Tuesday, December 18, 2018     Volume: 19, Issue: 41
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Santa Maria Sun / Art

The following article was posted on December 5th, 2018, in the Santa Maria Sun - Volume 19, Issue 40 [ Submit a Story ]
The following articles were printed from Santa Maria Sun [santamariasun.com] - Volume 19, Issue 40

Flying Goat Winery hosts Katie Marie solo show

By Rebecca Rose

Patrons of Flying Goat Cellars tasting room in Lompoc might spot a familiar name behind the new artwork that's currently featured on the walls.

Katie Marie, artist and surfer, works part time in the winery, which is known as a forum for local artists to display their artwork. Marie's work will be highlighted in a solo show at Flying Goat Cellars (owned by Kate Griffith and Norman Yost) running through Dec. 31.  

It's another wave in the career of Marie, who has allowed her artistic path to be as fluid and free as the ocean waters she spends much of her time in.

"I always was just fascinated by color and design and pretty things when I was young," she said. "I wanted to know how to make them."

Marie's mother recognized her daughter's and talent and potential and encouraged the young girl to pursue art. She bought her supplies, books, and anything that helped her along the way. Marie grew up in Utah, an environment that wasn't always conducive to the budding spirit of a young artist. 

"Growing up I was always a bit of a black sheep in Utah," she said. "My family isn't really a religious family, ... so I kind of always felt like I didn't fit in."


SURF’S UP:
Katie Marie’s artwork incorporates many elements of her love of the ocean and surfing. She said learning to surf and becoming part of a thriving community of surfers helped her find her voice as an artist.
PHOTOS COURTESY OF KATIE ALVA

When she started painting nudes, for example, she said people around her were shocked and thought something was wrong. She knew she didn't want to spend her life in Utah. She was infatuated with the ocean, despite never having seen it in person, and California's sprawling beaches and coastlines called to her.

She moved to Lompoc after high school in 2009 and hasn't moved since. Like most young artists, her work took a back seat while she tried to forge a life and career. 

"Some of the things I wanted to do required some space for me," she said. "And I just didn't have it. So things got put in boxes, and it got put on hold for a few years."

A few years later, after a divorce, she thought it was time to revisit. Living her life the way she had been, she explained, wasn't making her happy. She decided to use her artwork as a motivational tool and began to pull her supplies out of the boxes.

But it wasn't just art that was a transformative aspect of Marie's life. Surfing played a major role not just in her daily life but also in her artwork. She started surfing with a few friends from work, a day she describes as comically catastrophic.

"At first I was kind of afraid of the ocean," she said. "But then I tried it and I was addicted. I didn't really 'surf,' the first time. No one does. I got thrashed around."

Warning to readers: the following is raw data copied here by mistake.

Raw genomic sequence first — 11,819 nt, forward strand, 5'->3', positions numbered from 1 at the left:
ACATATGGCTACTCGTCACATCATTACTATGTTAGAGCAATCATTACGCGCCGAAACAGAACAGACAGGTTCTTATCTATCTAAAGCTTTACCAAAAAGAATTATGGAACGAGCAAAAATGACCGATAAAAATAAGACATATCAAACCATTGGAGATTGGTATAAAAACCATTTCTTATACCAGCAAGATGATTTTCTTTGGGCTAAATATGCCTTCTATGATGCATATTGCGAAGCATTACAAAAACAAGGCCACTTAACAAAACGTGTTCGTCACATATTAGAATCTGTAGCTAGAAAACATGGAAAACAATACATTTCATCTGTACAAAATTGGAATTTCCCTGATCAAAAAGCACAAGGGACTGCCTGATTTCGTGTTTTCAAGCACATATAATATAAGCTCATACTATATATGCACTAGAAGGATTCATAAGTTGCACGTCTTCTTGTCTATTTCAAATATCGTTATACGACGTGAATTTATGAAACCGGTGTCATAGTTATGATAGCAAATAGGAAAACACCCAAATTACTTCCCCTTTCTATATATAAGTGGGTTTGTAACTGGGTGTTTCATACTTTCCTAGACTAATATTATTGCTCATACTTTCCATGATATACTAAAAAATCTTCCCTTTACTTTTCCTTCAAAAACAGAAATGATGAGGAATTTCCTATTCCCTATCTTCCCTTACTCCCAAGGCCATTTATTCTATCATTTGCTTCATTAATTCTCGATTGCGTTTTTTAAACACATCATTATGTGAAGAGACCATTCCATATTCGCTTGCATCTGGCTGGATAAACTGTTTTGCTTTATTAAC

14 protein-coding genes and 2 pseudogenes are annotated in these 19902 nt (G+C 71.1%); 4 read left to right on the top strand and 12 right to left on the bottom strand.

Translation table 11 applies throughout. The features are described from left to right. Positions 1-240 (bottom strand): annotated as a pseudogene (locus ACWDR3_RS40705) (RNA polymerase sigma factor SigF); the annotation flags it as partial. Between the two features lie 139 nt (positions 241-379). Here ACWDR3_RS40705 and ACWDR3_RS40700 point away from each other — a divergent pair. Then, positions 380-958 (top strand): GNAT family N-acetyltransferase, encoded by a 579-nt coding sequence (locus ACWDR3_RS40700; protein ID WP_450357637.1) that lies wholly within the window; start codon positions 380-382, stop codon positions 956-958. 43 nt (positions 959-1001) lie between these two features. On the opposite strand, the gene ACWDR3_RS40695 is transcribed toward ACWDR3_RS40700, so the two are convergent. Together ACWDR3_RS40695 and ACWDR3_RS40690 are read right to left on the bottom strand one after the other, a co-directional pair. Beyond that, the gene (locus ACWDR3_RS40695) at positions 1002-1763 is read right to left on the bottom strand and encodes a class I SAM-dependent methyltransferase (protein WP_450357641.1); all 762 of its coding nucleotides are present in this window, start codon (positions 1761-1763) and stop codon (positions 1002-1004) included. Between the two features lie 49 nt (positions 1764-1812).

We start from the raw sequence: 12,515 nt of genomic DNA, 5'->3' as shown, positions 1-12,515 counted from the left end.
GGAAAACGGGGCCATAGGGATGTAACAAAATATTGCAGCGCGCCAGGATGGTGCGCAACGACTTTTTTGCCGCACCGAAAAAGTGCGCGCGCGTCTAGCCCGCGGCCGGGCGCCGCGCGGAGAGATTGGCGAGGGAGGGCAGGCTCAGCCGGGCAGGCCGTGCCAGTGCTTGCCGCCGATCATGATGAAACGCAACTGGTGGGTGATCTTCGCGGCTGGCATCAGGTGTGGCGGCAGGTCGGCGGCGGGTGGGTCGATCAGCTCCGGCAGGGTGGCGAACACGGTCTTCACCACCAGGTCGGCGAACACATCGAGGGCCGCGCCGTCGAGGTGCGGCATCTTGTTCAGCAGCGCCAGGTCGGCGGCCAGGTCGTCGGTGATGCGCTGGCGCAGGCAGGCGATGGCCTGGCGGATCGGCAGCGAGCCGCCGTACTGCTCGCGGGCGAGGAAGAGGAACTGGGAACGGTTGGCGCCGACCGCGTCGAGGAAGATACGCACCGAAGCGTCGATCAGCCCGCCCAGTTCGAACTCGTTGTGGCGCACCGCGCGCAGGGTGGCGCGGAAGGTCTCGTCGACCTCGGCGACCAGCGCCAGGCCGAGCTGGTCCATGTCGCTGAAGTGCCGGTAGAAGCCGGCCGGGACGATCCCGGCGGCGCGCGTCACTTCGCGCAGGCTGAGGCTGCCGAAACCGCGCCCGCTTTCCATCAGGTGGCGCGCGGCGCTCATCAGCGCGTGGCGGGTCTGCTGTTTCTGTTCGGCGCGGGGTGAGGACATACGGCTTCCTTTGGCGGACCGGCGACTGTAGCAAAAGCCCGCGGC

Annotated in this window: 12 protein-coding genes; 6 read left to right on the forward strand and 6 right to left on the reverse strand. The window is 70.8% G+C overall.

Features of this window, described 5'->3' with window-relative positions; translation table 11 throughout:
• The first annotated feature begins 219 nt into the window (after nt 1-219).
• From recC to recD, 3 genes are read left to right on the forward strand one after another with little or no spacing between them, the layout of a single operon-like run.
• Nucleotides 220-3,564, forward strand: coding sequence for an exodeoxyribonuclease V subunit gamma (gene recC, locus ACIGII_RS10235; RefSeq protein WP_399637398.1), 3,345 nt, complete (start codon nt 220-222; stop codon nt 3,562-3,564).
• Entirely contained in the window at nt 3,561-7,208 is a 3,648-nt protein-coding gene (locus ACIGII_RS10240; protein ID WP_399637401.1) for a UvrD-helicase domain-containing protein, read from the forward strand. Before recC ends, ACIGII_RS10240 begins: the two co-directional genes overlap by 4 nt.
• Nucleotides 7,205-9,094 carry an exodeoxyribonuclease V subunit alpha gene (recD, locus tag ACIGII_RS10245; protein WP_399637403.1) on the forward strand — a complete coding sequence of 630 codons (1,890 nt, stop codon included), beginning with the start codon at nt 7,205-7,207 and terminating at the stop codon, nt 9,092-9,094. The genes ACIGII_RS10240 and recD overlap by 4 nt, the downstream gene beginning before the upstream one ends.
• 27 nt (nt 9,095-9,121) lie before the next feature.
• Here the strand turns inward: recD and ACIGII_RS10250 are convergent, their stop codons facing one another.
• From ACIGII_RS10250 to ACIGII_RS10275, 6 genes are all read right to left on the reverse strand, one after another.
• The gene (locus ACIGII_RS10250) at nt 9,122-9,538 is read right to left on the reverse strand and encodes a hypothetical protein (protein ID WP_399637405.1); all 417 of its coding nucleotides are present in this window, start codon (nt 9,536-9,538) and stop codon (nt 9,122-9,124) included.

To anyone else it probably looked miserable. But Marie was determined to master the sport. The next day she bought a wetsuit and promised herself she would get good at it.

A community forum led her to the Salt Water Divas, a network of women from all walks of life bound by their passion for surfing. Marie said surfing quickly became an inspiration for her art.


WATERWORLD:
Flying Goat Cellars features the artwork of Katie Marie, a surfer and artist who works at the winery. Marie’s artwork features her unique interpretations of nature such as the ocean and surrounding vistas.
PHOTOS COURTESY OF KATIE ALVA

"With painting being so fluid and water being so fluid, that's how I made that connection," she explained. "With surfing, you're under water a lot. There are different colors and the light is coming through ... there's all this chaos happening."

The convergence of the fear of being trapped underwater with the overwhelming beauty of the scene is what makes so much of Marie's artwork distinct. She has a firm grasp on color and light, while being able to capture the chaos of spinning into the abyss of an infinite ocean. 

"It can be calm and pretty and shimmery and blue," she said. "But other times it is black and frightening. The power of the ocean is a humbling thing. You have to respect it."

Her preferred medium at the moment is acrylic, and she tends to approach each piece with a simple idea, such as a color palette or a shape she wants to create. Marie said her pieces never turn out the way she initially envisions them because she prefers to let her work take a more organic path.

"You have to lose that sense of control that people tend to want to hold on to," she said. "With the fluid art, you really don't have control as much as you think you do. That's what makes it so relaxing."

As a local and emerging artist, Marie said she's thankful for non-conventional arenas such as wineries for giving space to her and others like her. 

"I love that wineries want to take on local artists and put on exhibits," she said. "It feels like more of a community, where people help each other and promote each other. I think it's fantastic." 

Arts and Lifestyle Writer Rebecca Rose is washed up. Contact her at rrose@santamariasun.com.




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